Drivers urged to adopt three simple habits

12.00 | 15 July 2016 | | 3 comments

The Project Pictogram team is urging motorists to follow ‘three simple habits’ to avoid the perils of ‘the fatal four’ this summer.

With the school summer holidays starting next week, Project Pictogram is asking drivers to ‘take a bit of speed out’, ‘put a bit of space in’ and ‘ditch the distractions’. The campaign says the summer holidays are a busy travel period often marred by ‘avoidable’ collisions.

Officially launched in March 2016 but in use since September 2015, Project Pictogram encourages UK fleets and organisations to use an industry standard set of vehicle stickers to communicate the dangers associated with the ‘fatal four’: inappropriate speed, using a mobile phone, not wearing a seatbelt and drink/drug driving.

With inappropriate speed for the road, weather or traffic conditions a contributing factor in many fatal collisions, Project Pictogram is urging drivers to give plenty of time for  journeys, recognising that roads will be busy at this time of year. 

The campaign says rear-end-shunts due to unsafe following distances are the most common type of collision, and is reminding drivers to leave a minimum two second following distance from the car in front, extending this time gap further on open roads. In wet conditions when tyre grip is reduced, Project Pictogram says this gap should be doubled.

On the subject of distraction, Project Pictogram’s advice is as follows: “If we were all able to concentrate on our driving 100% we would be unlikely to bump into each other, however the human mind is prone to distraction.

“Mobile phones, in-car entertainment for drivers and their passengers, passengers’ behaviour (e.g. children arguing), eating and drinking at the wheel, etc, can all distract your eyes and mind from the road at a crucial moment.

“Before setting off, create an in-car environment which minimises driver distractions, and plan in two hourly breaks in your journey to guard against fatigue and loss of concentration.”



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    When it comes to space unfortunately many drivers are unaware of the fact that they are driving far to close. They would and could argue that they have done it that way for years and have never ever been involved in a collision,. Which no doubt is true. When the HC is pointed out to them they would argue that its to great a distance and anyway who knows or can remember so many different distances. The HC says one thing about distances and the DRIVING STANDARDS AGENCY the driving skills manual says something entirely different. Its also possible that someone somewhere said, or it was read in a book, that told them that under certain situations like heavy trafic one can drive closer than the stopping distances but must always and at all times be a safe distance away from the car in front. Where does that lead one. Into confusion?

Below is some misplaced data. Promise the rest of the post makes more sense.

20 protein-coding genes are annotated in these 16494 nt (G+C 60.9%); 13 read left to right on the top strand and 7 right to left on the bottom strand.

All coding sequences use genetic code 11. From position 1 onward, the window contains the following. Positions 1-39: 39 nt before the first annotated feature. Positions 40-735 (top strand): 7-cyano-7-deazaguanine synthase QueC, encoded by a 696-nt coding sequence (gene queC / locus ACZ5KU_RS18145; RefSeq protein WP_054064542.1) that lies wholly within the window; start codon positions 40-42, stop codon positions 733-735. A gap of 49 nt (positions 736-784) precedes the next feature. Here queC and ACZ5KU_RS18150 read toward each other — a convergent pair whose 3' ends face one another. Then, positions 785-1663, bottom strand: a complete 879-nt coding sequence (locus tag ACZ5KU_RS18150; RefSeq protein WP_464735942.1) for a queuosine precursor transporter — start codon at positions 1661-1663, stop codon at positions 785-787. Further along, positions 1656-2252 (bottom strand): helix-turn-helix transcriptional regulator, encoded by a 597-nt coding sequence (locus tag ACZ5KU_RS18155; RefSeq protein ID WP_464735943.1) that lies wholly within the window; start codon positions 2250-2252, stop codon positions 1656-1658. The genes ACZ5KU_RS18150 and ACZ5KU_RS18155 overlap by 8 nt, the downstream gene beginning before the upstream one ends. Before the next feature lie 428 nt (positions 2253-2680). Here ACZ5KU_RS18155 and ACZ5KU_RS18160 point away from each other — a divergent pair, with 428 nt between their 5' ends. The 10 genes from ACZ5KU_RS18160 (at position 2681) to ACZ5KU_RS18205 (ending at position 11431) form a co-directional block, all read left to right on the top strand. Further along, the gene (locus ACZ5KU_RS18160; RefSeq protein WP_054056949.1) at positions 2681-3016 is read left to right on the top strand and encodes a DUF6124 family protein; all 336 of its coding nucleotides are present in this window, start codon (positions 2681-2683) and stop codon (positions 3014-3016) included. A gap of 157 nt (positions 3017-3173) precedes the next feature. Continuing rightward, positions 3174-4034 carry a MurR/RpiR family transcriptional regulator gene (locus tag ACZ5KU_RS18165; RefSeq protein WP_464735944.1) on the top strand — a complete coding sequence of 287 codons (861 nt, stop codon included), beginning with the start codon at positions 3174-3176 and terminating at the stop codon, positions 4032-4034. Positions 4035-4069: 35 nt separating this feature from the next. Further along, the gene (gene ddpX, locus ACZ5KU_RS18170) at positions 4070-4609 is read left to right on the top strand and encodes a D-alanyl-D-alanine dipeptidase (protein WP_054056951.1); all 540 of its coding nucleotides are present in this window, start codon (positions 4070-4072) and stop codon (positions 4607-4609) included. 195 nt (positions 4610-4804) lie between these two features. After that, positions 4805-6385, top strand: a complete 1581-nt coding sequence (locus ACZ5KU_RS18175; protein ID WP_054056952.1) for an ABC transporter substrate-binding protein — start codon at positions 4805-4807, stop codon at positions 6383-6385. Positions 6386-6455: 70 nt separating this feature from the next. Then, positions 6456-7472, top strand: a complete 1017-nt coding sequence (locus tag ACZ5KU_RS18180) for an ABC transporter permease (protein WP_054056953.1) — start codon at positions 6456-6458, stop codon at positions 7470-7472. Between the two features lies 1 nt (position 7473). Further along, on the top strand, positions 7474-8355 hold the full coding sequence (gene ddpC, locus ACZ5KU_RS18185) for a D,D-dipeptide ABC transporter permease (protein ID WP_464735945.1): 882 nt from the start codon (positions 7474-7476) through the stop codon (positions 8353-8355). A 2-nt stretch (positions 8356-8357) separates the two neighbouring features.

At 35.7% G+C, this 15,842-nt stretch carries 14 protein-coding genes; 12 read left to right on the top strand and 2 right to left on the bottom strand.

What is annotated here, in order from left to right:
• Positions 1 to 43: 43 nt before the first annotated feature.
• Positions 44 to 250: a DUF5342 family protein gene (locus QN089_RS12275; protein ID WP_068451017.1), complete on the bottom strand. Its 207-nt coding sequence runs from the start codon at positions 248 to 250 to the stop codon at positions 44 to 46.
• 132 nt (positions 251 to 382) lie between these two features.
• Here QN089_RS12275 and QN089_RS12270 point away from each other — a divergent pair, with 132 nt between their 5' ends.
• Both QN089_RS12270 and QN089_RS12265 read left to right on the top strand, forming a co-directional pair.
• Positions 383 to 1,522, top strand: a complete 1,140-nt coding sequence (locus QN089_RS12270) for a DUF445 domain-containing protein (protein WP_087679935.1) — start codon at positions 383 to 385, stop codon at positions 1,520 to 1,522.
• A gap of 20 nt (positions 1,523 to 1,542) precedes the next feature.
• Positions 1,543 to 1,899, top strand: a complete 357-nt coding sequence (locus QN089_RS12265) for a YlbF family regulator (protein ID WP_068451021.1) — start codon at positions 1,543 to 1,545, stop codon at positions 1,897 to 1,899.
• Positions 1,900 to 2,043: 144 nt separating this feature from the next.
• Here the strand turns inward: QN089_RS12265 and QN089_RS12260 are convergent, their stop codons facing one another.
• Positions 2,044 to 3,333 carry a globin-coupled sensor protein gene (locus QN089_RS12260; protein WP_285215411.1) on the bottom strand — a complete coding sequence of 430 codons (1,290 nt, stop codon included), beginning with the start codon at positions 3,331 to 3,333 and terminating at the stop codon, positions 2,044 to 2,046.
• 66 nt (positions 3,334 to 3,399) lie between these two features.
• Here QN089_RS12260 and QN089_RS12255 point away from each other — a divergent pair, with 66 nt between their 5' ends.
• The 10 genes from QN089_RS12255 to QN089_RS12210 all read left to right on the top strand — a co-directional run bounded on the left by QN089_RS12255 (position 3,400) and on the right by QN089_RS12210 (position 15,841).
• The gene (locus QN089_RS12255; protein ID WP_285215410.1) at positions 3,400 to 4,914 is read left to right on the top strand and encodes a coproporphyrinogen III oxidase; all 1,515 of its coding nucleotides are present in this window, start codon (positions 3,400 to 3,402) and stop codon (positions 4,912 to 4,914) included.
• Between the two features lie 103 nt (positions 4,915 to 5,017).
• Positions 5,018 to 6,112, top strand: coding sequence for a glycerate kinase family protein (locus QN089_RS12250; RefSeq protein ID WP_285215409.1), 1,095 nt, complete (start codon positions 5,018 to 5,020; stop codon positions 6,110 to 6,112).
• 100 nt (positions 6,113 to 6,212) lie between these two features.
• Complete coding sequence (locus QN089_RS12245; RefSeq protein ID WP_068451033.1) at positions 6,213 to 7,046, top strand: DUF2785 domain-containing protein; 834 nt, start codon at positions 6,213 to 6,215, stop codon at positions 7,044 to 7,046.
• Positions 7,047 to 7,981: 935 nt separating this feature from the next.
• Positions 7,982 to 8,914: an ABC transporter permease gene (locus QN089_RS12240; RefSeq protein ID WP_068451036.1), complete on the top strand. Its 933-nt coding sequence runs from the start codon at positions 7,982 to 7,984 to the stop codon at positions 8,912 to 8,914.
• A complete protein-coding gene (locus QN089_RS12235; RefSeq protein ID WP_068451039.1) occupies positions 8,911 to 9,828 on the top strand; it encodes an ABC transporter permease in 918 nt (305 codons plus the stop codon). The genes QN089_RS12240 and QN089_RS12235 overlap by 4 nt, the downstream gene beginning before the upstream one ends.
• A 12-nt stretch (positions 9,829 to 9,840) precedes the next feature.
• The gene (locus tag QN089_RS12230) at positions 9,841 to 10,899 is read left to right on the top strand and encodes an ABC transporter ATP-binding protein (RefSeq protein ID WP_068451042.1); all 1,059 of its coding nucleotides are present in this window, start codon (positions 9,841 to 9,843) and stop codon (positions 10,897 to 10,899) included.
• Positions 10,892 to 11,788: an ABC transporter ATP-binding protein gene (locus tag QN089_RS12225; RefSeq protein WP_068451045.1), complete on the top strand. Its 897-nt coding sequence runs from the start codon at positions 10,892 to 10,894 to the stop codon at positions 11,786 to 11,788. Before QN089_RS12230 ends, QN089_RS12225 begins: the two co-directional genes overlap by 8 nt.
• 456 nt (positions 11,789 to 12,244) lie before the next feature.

its no wonmder that people are confused and decide there own distances based on experience round town ehen they can anticipate startings and stoppings, junctions, bus stops delivery vehicles etc. and drive accordingly to what they consider is safe.

    R.Craven Blackpool
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    > why not ask some drivers who are guilty of the above mentioned failings

    Here’s an idea – why don’t drivers who are a legitimate threat to other road users experience something horrible, like an accident?

    There was a television programme on ITV a year or so ago, where they tried to reform drivers. One of the methods of reforming wasn’t a boring period in a class room listening to an instructor blather on about positions of wheels at a junction, but more, getting them driving virtually.

    A driving simulator was set up to control a remote-controlled car, and the camera from the front of the aforementioned car was projected in front of the human “driver”. And so this driver was driving around for a fair bit, doing things, being human. And all of a sudden, there would be a physical blowout – and this car would just be randomly launched into a group of parked cars.


    They weren’t expecting this to happen, like you and I wouldn’t expect a blowout to happen.

    David Weston, Corby
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    I don’t know if it’s ever been tried, but why not ask some drivers who are guilty of the above mentioned failings (or any other which are occasionally the subject of a road safety campaign) and simply ask them if it (the ad) works for them and if not, what will? The above campaign as described, is a respectful but rather light-weight reminder of what not to do behind the wheel – unfortunately however, those who most need to heed it seem to be immune to such messages. I think for some motorists, their reluctance to do things responsibly is ingrained and can’t be easily modified. I’ve met motorists on 9, 10 and 11 points i.e. one offence away from a ban, but who will not change their ways.

    Hugh Jones, cheshire
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